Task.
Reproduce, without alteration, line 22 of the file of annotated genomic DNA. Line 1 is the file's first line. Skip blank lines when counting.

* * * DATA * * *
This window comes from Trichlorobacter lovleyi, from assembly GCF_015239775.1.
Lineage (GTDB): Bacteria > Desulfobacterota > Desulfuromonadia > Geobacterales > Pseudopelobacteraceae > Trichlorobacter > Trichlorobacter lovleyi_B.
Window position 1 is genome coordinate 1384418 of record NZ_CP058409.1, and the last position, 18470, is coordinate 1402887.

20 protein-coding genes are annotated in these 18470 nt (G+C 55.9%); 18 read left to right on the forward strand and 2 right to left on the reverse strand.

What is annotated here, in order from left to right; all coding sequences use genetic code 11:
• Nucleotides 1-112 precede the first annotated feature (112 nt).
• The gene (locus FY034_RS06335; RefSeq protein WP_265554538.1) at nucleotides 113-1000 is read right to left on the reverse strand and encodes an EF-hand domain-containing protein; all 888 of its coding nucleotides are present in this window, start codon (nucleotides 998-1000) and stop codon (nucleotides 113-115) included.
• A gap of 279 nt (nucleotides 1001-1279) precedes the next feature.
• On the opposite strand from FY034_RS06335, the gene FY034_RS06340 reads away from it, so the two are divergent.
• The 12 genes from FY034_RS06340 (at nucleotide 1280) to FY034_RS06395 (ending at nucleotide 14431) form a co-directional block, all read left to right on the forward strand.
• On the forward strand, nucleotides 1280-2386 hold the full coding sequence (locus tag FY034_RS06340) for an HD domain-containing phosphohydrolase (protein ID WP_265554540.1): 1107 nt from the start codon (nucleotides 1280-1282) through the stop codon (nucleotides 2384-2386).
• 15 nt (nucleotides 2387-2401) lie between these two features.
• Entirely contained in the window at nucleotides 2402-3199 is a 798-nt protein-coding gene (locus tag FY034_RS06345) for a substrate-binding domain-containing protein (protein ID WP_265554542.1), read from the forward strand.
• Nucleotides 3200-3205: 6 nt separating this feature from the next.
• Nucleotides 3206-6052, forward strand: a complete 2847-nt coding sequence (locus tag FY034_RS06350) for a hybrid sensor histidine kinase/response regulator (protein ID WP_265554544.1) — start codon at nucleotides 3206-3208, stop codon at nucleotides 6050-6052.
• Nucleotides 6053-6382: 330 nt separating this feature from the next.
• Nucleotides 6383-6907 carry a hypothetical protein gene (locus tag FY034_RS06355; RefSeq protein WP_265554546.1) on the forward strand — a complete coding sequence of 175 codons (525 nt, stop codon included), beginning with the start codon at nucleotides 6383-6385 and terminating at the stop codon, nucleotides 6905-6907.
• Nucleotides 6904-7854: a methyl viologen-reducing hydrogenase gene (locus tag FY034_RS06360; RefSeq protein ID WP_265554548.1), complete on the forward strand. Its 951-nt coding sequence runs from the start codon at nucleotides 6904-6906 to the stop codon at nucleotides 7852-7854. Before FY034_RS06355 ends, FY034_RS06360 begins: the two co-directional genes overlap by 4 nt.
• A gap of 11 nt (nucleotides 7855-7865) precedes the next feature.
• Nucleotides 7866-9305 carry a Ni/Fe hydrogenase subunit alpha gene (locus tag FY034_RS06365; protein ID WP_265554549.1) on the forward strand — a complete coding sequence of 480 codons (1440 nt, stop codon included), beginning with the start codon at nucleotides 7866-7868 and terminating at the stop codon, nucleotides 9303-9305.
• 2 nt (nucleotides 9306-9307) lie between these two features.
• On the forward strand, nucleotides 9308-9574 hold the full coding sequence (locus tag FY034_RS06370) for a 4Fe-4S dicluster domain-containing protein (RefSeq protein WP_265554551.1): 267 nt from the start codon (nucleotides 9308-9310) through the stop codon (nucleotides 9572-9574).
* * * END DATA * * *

• On the forward strand, nucleotides 9308-9574 hold the full coding sequence (locus tag FY034_RS06370) for a 4Fe-4S dicluster domain-containing protein (RefSeq protein WP_265554551.1): 267 nt from the start codon (nucleotides 9308-9310) through the stop codon (nucleotides 9572-9574).